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Is It Time for Churches to Stop Live Streaming Services?

Is It Time for Churches to Stop Live Streaming Services?
Written by Paul Steinbrueck

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Many churches started live streaming their worship services when they were forced to stop meeting in person during the COVID pandemic.

Fortunately, the vast majority of churches are once again gathering together in person.

But now, one of the questions being discussed in many churches these days is…

Should we stop live streaming our worship services?

Recently, I was having a conversation with a church leader who told me (and I’m paraphrasing here):

We’re trying to figure out when to stop live streaming.  We still have people staying home and watching from their couch.  We want to stop live streaming soon so those people come back to church.

This is the perspective of a lot of pastors and church leaders.  I believe it is based on several assumptions.

  1. It’s better for people to gather for worship in person than online.
  2. Some people are choosing to stay home and watch services instead of gather in person because it’s so convenient.
  3. If we eliminate the online option, people will come back and worship in person.

Generally speaking, I agree that it is better for people to gather for worship in person than online, but people continue participate in online worship services for more reasons than just laziness or convenience. Some of these reasons include:

  • Illness
  • Quarantine due to a recent exposure to COVID
  • Shut-in or disabled
  • Out of town
  • Non-members interested in visiting the church

Before live streaming, these people were often neglected. Now, we have the opportunity to continue to help these people connect with God and the church.  That seems like a good thing to me.

There’s a fourth assumption I think some people are making that I didn’t mention earlier.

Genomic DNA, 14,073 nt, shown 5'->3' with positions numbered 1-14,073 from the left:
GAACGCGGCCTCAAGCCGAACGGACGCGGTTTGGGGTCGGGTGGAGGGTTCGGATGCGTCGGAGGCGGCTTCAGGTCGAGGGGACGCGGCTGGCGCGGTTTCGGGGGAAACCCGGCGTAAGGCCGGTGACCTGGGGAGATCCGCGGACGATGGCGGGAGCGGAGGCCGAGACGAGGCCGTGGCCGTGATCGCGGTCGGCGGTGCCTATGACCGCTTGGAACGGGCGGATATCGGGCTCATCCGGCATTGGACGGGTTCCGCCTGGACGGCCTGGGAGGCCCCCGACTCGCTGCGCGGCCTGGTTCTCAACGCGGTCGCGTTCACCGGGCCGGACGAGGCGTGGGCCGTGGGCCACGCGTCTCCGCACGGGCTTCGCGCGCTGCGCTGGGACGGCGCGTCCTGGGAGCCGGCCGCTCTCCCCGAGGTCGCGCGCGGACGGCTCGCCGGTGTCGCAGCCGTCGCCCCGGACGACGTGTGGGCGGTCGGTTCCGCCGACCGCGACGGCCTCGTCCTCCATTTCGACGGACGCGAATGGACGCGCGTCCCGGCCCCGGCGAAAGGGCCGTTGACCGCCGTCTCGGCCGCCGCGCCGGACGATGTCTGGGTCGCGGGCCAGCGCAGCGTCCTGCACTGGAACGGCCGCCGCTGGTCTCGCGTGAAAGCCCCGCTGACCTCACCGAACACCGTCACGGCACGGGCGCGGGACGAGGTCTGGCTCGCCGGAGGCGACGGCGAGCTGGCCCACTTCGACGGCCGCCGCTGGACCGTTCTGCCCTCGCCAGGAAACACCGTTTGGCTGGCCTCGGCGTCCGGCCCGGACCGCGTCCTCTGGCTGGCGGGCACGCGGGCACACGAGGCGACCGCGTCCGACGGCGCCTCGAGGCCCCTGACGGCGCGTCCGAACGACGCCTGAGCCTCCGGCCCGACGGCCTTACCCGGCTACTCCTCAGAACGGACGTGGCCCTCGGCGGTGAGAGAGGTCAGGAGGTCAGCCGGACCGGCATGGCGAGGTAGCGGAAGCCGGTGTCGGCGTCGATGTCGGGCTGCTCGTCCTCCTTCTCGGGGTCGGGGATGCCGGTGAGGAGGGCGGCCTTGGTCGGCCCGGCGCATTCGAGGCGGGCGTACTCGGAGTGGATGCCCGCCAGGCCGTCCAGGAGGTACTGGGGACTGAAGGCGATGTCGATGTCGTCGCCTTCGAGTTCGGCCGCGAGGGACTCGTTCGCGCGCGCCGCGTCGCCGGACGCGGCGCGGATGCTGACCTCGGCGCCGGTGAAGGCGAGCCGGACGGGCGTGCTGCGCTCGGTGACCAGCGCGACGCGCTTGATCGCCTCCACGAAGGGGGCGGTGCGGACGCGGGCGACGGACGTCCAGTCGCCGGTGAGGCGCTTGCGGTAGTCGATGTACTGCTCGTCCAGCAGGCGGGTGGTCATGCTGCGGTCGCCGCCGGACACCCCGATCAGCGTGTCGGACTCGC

4. We have to force people to come back to church, because if we don’t they will choose the easy, convenient online option.

I believe this is a false assumption based on two problems…

First, if we think we have to force people to come to church, we are likely overlooking the power of the Holy Spirit draw people into a close community of believers.

Second, there are certain aspects of gathering for worship that really can’t be experienced online including the handshakes, the hugs, the personal conversations with close friends, and communion.  Some churches also incorporate bible study or discussion. Others give people the opportunity to share prayer requests or testimonies of what God is doing.

I’m a part of a small church that emphasizes community and participation in gatherings. When people watch a gathering online, they inherently know they are missing out on many of the richest, most meaningful aspects of the gathering.

We frequently get comments on our Facebook Live stream from people saying, “I miss you guys so much!”  “Can’t wait to get back and worship with you in person!”

This is why we have no plans to stop live streaming.

It’s kind of like when you Zoom or Facetime a close friend or family member.

You never hear people say, “Well, now that we can Zoom, I really don’t care if we get together over the holidays.”

No! Those video calls just whet our appetite and make us long to see the people we love in person even more.